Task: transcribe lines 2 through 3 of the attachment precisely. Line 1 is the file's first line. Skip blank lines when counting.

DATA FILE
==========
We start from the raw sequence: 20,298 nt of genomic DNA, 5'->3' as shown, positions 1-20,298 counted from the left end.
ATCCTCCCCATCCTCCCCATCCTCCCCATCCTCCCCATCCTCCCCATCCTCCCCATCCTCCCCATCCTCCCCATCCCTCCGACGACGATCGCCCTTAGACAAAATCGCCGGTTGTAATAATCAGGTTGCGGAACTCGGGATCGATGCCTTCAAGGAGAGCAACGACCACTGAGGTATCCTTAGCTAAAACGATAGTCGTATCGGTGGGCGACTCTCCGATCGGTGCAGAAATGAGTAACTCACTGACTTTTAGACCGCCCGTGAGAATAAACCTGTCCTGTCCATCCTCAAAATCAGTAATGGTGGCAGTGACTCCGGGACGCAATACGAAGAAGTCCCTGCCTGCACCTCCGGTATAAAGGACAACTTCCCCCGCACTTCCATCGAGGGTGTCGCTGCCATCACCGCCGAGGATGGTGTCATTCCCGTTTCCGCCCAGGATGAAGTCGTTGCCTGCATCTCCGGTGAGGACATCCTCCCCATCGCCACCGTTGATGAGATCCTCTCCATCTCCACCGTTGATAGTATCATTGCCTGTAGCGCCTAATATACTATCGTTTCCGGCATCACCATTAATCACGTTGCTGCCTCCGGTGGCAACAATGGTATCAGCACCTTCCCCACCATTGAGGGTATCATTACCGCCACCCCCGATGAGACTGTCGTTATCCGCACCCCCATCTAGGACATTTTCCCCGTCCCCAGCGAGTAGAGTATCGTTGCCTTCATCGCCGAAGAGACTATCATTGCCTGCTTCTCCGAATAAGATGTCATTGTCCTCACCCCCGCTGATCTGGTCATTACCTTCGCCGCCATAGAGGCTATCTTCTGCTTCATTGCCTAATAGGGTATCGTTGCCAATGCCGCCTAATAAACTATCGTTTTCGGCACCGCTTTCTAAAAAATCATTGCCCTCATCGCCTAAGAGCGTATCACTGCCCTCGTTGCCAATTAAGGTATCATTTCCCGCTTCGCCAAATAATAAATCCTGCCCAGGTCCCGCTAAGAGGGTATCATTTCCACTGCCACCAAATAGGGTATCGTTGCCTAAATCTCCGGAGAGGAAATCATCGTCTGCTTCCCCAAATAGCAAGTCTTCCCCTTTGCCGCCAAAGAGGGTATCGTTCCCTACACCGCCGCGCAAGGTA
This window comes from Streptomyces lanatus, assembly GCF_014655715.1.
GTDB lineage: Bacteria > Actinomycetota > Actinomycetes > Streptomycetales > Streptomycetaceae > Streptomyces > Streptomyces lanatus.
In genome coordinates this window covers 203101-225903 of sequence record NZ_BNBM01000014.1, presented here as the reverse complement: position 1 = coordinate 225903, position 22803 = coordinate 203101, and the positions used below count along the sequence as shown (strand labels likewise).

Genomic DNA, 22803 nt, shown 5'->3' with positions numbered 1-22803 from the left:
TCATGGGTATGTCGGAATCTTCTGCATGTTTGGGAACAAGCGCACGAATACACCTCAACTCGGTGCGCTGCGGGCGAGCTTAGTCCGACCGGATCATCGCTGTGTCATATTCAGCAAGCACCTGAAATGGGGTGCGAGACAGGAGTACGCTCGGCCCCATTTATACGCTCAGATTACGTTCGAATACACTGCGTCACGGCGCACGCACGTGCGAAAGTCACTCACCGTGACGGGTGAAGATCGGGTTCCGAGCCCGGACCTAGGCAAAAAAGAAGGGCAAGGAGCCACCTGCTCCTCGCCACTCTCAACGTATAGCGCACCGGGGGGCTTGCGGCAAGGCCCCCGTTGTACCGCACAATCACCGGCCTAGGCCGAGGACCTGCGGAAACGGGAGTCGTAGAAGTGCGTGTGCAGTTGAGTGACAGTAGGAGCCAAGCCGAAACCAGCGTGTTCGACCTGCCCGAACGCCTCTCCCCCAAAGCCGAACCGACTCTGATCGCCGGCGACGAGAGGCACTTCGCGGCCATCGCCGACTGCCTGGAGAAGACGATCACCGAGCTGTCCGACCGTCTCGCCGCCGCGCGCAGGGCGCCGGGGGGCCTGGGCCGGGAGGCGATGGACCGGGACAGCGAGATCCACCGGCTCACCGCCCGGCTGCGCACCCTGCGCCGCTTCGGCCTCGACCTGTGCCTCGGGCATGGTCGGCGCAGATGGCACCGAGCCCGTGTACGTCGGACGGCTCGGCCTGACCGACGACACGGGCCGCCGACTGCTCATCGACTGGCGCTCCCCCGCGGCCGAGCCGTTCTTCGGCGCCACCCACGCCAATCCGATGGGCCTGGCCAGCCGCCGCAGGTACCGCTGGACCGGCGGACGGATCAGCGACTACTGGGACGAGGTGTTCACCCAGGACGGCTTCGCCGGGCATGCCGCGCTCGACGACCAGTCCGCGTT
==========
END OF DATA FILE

ATCCTCCCCATCCTCCCCATCCTCCCCATCCTCCCCATCCTCCCCATCCTCCCCATCCTCCCCATCCTCCCCATCCCTCCGACGACGATCGCCCTTAGACAAAATCGCCGGTTGTAATAATCAGGTTGCGGAACTCGGGATCGATGCCTTCAAGGAGAGCAACGACCACTGAGGTATCCTTAGCTAAAACGATAGTCGTATCGGTGGGCGACTCTCCGATCGGTGCAGAAATGAGTAACTCACTGACTTTTAGACCGCCCGTGAGAATAAACCTGTCCTGTCCATCCTCAAAATCAGTAATGGTGGCAGTGACTCCGGGACGCAATACGAAGAAGTCCCTGCCTGCACCTCCGGTATAAAGGACAACTTCCCCCGCACTTCCATCGAGGGTGTCGCTGCCATCACCGCCGAGGATGGTGTCATTCCCGTTTCCGCCCAGGATGAAGTCGTTGCCTGCATCTCCGGTGAGGACATCCTCCCCATCGCCACCGTTGATGAGATCCTCTCCATCTCCACCGTTGATAGTATCATTGCCTGTAGCGCCTAATATACTATCGTTTCCGGCATCACCATTAATCACGTTGCTGCCTCCGGTGGCAACAATGGTATCAGCACCTTCCCCACCATTGAGGGTATCATTACCGCCACCCCCGATGAGACTGTCGTTATCCGCACCCCCATCTAGGACATTTTCCCCGTCCCCAGCGAGTAGAGTATCGTTGCCTTCATCGCCGAAGAGACTATCATTGCCTGCTTCTCCGAATAAGATGTCATTGTCCTCACCCCCGCTGATCTGGTCATTACCTTCGCCGCCATAGAGGCTATCTTCTGCTTCATTGCCTAATAGGGTATCGTTGCCAATGCCGCCTAATAAACTATCGTTTTCGGCACCGCTTTCTAAAAAATCATTGCCCTCATCGCCTAAGAGCGTATCACTGCCCTCGTTGCCAATTAAGGTATCATTTCCCGCTTCGCCAAATAATAAATCCTGCCCAGGTCCCGCTAAGAGGGTATCATTTCCACTGCCACCAAATAGGGTATCGTTGCCTAAATCTCCGGAGAGGAAATCATCGTCTGCTTCCCCAAATAGCAAGTCTTCCCCTTTGCCGCCAAAGAGGGTATCGTTCCCTACACCGCCGCGCAAGGTA
This window comes from Streptomyces lanatus, assembly GCF_014655715.1.